Tufts set to begin promising season with high-profile match against Middlebury

First-year Kiara Rose volleys a shot at the MIT Invitational on Sept. 16, 2017. Evan Sayles / The Tufts Daily Archives

On Saturday, the No. 7 Tufts women’s tennis team will begin its 2018 campaign with a home match against No. 4 Middlebury. The Jumbos fell to the Panthers by a 9–0 scoreline the last time the two teams played each other in Vermont on April 9, 2017. Tufts has not beaten Middlebury since 2011, so this matchup is sure to be a difficult test to open the season, but it also gives the team an immediate goal to work toward at the start of its season.

Junior Mina Karamercan, who played in the No. 1 spot on the singles ladder last season, discussed the significance of starting off the season on a good note against the Panthers, especially after last year’s tough result.

“Obviously it’s a really important match. We lost really badly against them last year,” Karamercan said. “Our first goal would be to beat them this Saturday at home.”

Senior co-captain Lauren Louks believes that the Jumbos’ offseason preparation puts them in a good position heading into this weekend, as well as the rest of the season.

“We’ve had pretty intense practices the past couple of weeks,” Louks said. “We have been doing a lot of match play and trying to get ready mentally.”

On Sunday, Tufts will travel to No. 25 Wellesley for its first away match of the season. In their most recent matchup, on April 5, 2017, the Jumbos defeated the Blue by a decisive 7–2 margin.

This weekend’s matches against Middlebury and Wellesley will be the only two that Tufts plays before traveling to California for its annual spring break trip. That week will be crucial for the Jumbos, as they will play four matches over the course of six days and have time to bond both on and off the court.

“[The trip] is super important in terms of practicing outside and playing different teams that are located on the West Coast,” Karamercan said. “That will be crucial for us — being super efficient with our time during practice and getting the basic things done on court during practices.”

Once they return from the California sunshine, the majority of the Jumbos’ remaining matches will be against NESCAC opponents, which typically makes for close and exciting matches.

“All of our NESCAC competition is always really tough,” Karamercan said. “We all look forward to those matches.”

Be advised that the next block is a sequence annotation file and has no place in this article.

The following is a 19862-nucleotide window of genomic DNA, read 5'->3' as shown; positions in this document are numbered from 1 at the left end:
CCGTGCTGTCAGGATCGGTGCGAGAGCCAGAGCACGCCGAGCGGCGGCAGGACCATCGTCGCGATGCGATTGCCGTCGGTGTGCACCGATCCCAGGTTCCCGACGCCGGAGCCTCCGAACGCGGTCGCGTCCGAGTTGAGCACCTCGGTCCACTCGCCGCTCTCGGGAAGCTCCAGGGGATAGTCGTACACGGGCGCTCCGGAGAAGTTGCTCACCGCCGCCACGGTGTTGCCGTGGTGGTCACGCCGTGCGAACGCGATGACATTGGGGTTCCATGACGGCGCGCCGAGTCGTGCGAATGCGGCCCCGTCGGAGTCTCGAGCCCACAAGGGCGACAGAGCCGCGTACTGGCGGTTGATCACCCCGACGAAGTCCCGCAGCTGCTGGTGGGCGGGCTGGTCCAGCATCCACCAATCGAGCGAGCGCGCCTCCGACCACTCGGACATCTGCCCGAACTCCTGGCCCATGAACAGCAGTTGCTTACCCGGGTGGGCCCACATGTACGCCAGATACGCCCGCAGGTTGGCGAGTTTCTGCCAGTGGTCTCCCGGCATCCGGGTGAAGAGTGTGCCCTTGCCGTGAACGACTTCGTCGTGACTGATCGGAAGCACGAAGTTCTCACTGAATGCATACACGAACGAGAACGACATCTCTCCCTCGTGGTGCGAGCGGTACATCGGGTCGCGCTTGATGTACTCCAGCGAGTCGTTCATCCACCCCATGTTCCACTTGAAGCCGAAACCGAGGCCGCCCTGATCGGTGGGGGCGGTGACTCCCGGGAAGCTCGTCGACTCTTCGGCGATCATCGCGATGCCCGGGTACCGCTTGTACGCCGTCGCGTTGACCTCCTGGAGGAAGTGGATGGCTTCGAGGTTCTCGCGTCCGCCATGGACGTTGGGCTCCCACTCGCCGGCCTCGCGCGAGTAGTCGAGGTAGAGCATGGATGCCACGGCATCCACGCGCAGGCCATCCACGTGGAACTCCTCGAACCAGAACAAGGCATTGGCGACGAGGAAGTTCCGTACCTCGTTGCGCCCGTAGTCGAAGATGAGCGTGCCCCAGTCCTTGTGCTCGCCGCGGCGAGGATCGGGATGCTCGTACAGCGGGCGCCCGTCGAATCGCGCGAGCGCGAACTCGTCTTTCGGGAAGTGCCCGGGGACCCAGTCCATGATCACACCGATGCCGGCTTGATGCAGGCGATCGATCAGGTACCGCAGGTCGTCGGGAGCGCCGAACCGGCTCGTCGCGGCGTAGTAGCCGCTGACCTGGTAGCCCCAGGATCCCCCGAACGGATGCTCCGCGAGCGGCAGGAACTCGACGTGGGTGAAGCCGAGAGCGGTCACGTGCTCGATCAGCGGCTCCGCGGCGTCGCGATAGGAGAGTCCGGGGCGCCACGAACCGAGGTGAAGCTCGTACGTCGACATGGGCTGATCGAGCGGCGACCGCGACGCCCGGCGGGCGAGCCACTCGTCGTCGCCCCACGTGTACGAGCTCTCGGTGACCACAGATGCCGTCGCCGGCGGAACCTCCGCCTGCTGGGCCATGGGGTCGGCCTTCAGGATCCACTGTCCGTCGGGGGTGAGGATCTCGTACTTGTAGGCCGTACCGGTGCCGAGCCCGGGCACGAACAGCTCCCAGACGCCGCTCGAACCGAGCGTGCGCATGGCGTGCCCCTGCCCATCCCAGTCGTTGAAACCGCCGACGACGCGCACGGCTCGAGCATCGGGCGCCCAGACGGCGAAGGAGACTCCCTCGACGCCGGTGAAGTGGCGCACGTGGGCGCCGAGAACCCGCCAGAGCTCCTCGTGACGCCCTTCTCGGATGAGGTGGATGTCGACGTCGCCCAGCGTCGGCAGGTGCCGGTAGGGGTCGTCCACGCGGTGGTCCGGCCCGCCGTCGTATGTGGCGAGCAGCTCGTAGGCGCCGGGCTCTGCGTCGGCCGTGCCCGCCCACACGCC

Last year, Tufts went 6–3 in the conference en route to a 15–7 overall mark and an appearance in the third round of the NCAA tournament. After falling to Williams in the semifinals of the NESCAC tournament last year, the team has made winning the conference championship its top objective.

“I’d say our biggest goal is to win NESCACs this year,” Karamercan said. “We were super close last year — we lost in the semis. It was a close match and we felt like we could have won.”

The team has put in a lot of careful preparation in the offseason to put such lofty goals within reach. In addition to four practices and three lifts every week (led by Louks, junior co-captain Julia Keller and senior co-captain Zoe Miller), the Jumbos used their month-long fall season to prepare for the spring. Tufts competed in a pair of multi-day invitationals, as well as a regional championship tournament at Williams. The spring season, in which teams go head-to-head, poses a new challenge for the Jumbos after the fall’s individual competitions.

Though the results of the fall matches counted toward players’ individual rankings, they mainly served as a way for players — especially underclassmen — to gain experience, as well as to identify areas of their game for improvement during the offseason.

“For [first-years], the fall season is super important in the sense that they get to play other teams and other girls and see where the competition is,” Karamercan said. “[We] learn a lot from the fall season because we see what we have to work on and what needs to be improved before the season starts.”

First-year Margot Shea discussed how helpful the fall matches were in her adjustment to playing collegiate tennis.

“Junior tennis is so individual, but when you come to college, you are playing for your team and also yourself,” Shea said. “It has been really fun to have a team to support [me] rather than being by [myself]. Playing in the fall definitely helped me get used to the differences that come with playing at this level.”

With the return of last year’s top four singles players — Karamercan, Louks, sophomore Katherine Wiley and junior Tomo Iwasaki — as well as the addition of first-years Patricia Obeid, Kiara Rose and Shea, the Jumbos are in position to have one of their most successful seasons in recent years. While long-term goals such as the NESCAC and NCAA tournaments are important, the team has more immediate objectives in mind as well.

“We are just taking it match-by-match and putting everything we have into each match,” Louks said. “I think it will be fun to see how our team does in the first couple matches of the season.”


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